The Advanced Roadside Impaired Driving Enforcement (ARIDE) program is sponsored by the National Highway Traffic Safety Administration (NHTSA) and was developed by the International Association of Chiefs of Police (IACP) Technical Advisory Panel (TAP). ARIDE was created to address the gap in training between the Standardized Field Sobriety Testing (SFST) and the Drug Evaluation and Classification (DEC) Program.
The SFST program trains officers to identify and assess drivers suspected of being under the influence of alcohol while the DEC Program provides more advanced training to evaluate suspected drug impairment. The SFST assessment is typically employed at roadside, while an officer trained as a drug recognition expert (DRE) through the DEC Program conducts a drug evaluation in a more controlled environment such as a detention facility.
ARIDE is a 16-hour training course, which is intended to bridge the gap between these two programs by providing officers with more knowledge related to drug impairment and by promoting the use of DREs. The ARIDE program also stresses the importance of securing the most appropriate biological sample in order to identify substances likely causing impairment.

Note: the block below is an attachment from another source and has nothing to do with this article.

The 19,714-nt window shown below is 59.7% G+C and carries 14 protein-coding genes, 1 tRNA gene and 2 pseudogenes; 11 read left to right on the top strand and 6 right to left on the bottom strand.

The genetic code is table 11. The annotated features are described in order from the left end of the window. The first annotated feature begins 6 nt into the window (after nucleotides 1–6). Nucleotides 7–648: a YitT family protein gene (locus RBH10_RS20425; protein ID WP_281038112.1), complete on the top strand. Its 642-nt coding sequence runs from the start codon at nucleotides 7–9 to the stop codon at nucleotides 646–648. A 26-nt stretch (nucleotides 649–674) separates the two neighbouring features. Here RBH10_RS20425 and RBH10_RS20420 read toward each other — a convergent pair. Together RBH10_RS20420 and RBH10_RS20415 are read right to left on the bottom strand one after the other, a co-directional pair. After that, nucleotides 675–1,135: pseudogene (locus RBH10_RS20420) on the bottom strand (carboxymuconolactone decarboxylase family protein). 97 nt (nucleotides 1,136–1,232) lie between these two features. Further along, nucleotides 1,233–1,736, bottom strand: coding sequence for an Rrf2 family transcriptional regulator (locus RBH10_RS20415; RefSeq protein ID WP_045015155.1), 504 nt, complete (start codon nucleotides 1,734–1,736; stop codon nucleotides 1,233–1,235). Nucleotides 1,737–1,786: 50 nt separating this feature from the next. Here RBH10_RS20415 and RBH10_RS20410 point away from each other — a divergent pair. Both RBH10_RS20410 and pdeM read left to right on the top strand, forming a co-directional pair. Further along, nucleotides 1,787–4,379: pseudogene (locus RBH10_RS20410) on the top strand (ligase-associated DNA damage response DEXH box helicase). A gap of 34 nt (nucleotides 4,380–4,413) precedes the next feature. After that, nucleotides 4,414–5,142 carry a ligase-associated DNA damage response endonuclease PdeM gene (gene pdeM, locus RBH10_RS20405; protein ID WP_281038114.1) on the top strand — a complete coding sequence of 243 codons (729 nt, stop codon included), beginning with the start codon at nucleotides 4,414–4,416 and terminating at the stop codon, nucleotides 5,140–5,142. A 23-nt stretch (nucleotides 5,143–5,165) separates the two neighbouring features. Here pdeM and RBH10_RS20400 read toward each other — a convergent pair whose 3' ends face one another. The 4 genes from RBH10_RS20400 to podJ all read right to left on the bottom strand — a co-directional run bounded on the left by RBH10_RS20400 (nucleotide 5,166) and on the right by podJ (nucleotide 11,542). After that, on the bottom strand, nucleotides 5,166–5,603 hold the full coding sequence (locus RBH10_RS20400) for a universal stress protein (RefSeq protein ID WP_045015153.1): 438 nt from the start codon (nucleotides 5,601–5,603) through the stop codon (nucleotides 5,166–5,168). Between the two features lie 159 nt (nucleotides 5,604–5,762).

In order to be accepted to an ARIDE class, participants must have successfully completed the NHTSA/IACP SFST course. On the first day participants must successfully demonstrate their SFST skills during an SFST proficiency assessment. This is mandatory in order to continue on in the ARIDE class.
With the dramatic increase in drugged driving incidents, this course will give the participants more knowledge and skills in the detection and apprehension of drug impaired drivers. Further, In Massachusetts with the legalization of recreational marijuana, participants will become much more confident in their ability to remove these impaired drivers from the roadways.
For more information about this program please contact: Chief Peter Buck at email@example.com